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Bricks and Mortars

Flint sees potential
in former Lodge building

By Ruth Wright
Staff Writer

MADISON, Ind. (January 2003) – A prominent downtown Madison historical building will soon get a makeover. Louisville financier and developer Michael Flint recently purchased the former Lodge Home Furnishings building, which he plans to convert into retail and residential space. The front of the building will be restored to closely resemble its original architectural style, Flint said.
Flint, 37, is a Madison native. After graduating from high school, he attended Indiana University in Bloomington, where he earned a degree in political science. In 1987 Flint traveled the presidential campaign trail for candidate Richard Gephardt and subsequently moved to Washington, D.C., where he worked for various members of Congress for the next decade.

Mike Flint

Mike Flint

Flint said he loved being employed in the political arena but that “10 years was enough.” In 1998 he moved to Louisville and purchased a home in the downtown historic district, where he currently resides part time. Flint also operates his own business, The Flint Group, with headquarters in Louisville.
When he’s not in Louisville, Flint stays at his farm in Jefferson County, Ind. The farm, Flint said, is one of the oldest in Indiana and was a major tourist attraction at the turn of the century featuring cabins, a hotel as well as one of the largest caves in the state. Flint purchased the farm, located between Kent and Deputy, in April 2000 from Opal Nix and is working to restore it. Flint said that he typically spends two or three days there each week, which allows him to oversee his developments in the area.
Most of Flint’s income is derived from financing, primarily that of public works projects. Development, he said, is more of a sideline. “I don’t golf, so I do development,” Flint said.
He most recently finished building a Bureau of Motor Vehicles branch in Lawrenceburg. Redevelo-pment of the former Lodge building is Flint’s second project in Madison. He also developed Rivertrace Apartments on Broadway. That project cost more than $3 million, he said.
The success of Rivertrace, which consistently has a 100 percent occupancy rate and a waiting list to get in, motivated Flint to tackle a second redevelopment project in Madison. Flint said that he was approached by many people looking for housing in downtown Madison after Rivertrace was filled.
Those inquiries stemmed mostly from people in three categories: those with a second home elsewhere, those who currently own homes in the Madison area but would like to move to a no-maintenance dwelling and corporations looking for corporate apartments.
Flint said he thinks his latest project will satisfy a demand for housing downtown and offer many benefits such as a convenient and safe location. Flint says the development will ultimately benefit downtown Madison by increasing foot traffic in the area.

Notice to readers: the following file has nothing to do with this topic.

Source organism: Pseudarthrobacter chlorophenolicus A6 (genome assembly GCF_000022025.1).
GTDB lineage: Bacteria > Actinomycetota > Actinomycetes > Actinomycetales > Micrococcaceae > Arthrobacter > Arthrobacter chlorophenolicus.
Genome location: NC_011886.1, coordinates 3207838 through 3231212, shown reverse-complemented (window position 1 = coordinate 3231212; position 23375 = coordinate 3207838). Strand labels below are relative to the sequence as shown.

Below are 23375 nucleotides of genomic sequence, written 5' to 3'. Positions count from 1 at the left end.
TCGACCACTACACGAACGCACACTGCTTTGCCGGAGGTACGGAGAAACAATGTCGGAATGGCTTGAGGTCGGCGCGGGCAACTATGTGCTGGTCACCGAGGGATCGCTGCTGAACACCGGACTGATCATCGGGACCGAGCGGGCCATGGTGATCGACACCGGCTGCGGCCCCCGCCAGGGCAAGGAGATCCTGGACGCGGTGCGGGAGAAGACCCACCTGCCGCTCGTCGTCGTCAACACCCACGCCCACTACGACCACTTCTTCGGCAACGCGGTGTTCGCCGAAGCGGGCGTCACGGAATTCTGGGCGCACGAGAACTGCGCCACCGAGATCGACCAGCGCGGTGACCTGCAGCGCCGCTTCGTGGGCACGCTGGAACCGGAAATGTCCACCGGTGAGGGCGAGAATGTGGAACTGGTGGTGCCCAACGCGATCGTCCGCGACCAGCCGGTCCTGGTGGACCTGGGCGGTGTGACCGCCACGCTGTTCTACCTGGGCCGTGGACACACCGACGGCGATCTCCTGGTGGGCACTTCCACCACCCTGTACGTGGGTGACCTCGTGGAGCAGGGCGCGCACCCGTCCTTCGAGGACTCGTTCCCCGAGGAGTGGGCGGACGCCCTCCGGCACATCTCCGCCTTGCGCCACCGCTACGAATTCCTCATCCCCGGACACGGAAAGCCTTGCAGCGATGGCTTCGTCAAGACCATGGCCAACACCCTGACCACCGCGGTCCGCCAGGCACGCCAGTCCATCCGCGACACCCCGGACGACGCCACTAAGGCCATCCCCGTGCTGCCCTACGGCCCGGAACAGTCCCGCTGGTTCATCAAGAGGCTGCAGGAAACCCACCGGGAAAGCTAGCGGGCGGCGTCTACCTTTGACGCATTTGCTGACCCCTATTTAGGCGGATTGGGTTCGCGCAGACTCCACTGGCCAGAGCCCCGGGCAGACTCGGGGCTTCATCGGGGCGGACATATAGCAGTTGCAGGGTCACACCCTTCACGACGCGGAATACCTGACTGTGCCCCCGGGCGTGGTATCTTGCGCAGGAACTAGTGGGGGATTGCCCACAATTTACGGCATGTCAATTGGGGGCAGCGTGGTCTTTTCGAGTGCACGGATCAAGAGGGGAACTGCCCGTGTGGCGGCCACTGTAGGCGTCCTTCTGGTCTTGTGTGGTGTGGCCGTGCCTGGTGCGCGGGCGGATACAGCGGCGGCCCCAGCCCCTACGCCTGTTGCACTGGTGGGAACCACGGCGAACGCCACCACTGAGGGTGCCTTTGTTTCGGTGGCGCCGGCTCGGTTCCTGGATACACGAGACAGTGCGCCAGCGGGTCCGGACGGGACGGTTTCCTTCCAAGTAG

Vibrant downtown areas, Flint said, help attract more corporate business to cities, something that Madison could definitely benefit from. “Downtowns are important to companies. They don’t want to see empty buildings,” Flint said.
Scott Lynch, a friend of Flint and the Realtor who handled Flint’s purchase of the Lodge building, didn’t like seeing vacant space downtown either.
“I’m tired of seeing this empty building across the street,” Lynch said lightheartedly. Scott Lynch Realty is located at 416 West St., just around the corner from the Lodge building. Lynch said that he thinks the idea of redeveloping the space is wonderful.
Madison Mayor Al Huntington is also pleased with the idea. Huntington said that the work Flint did on Rivertrace Apartments is evidence of his talent and foresight.
“I’m really happy that Mike has the vision because that’s what it takes to see what this (development) could do for downtown Madison,” Huntington said
According to Flint, his vision for the Lodge building, which records indicate to have been built circa 1850s-1860s, includes a number of apartments or condominiums as well as a retail store or gallery.
Originally, the building housed Weyer’s, which sold farm implements and hardware. The building changed hands several times over the years but remained a hardware store until the early 1940s when it was purchased by Boone Lodge Sr., who, along with brother, Gavin, opened Lodge Brothers Furniture in 1946.
Flint said that he was acquainted with Boone Sr. and did electrical work for Lodge Brothers Furniture with his father, the late Gerald Flint, who was an electrician. The building, consisting of three stories and a basement, was most recently used for showcasing furniture and appliances sold by Lodge Home Furnishings. Flint said that although the building will have to be totally remodeled, it is in good condition and is structurally sound.
An initial layout study of the building reveals space for 12 residential units, which includes eight, two bedroom units averaging 1,200 square feet and four, one bedroom units averaging 900 square feet. The basement will contain storage space for occupants and office or studio space for the first floor business.
Flint said that he has not yet decided whether the residential units will be rented or sold as condominiums or what the price will be. Those factors, he said will depend upon the final cost of the project, which he estimates will exceed $1 million, and the demand of consumers. Flint said that he already has several individuals interested in buying condominiums should he decide to offer them.

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